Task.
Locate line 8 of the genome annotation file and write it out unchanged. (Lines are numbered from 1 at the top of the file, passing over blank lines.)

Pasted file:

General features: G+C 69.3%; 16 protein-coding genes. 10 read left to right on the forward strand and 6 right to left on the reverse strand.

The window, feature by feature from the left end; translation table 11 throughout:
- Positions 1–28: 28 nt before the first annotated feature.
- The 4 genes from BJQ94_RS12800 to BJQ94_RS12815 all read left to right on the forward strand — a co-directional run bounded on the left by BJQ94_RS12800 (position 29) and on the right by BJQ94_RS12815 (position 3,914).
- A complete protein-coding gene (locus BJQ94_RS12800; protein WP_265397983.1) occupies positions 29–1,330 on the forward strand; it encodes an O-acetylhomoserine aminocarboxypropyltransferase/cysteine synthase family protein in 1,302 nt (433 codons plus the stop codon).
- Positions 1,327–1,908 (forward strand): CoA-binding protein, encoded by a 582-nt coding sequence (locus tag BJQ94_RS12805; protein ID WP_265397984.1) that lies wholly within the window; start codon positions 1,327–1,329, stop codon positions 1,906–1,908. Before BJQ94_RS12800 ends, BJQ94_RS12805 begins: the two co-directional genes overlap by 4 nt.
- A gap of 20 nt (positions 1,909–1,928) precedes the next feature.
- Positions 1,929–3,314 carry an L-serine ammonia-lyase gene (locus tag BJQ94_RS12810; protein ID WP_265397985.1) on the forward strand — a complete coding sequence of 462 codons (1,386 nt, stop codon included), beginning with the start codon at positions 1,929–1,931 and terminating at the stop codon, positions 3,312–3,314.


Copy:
- Positions 1,929–3,314 carry an L-serine ammonia-lyase gene (locus tag BJQ94_RS12810; protein ID WP_265397985.1) on the forward strand — a complete coding sequence of 462 codons (1,386 nt, stop codon included), beginning with the start codon at positions 1,929–1,931 and terminating at the stop codon, positions 3,312–3,314.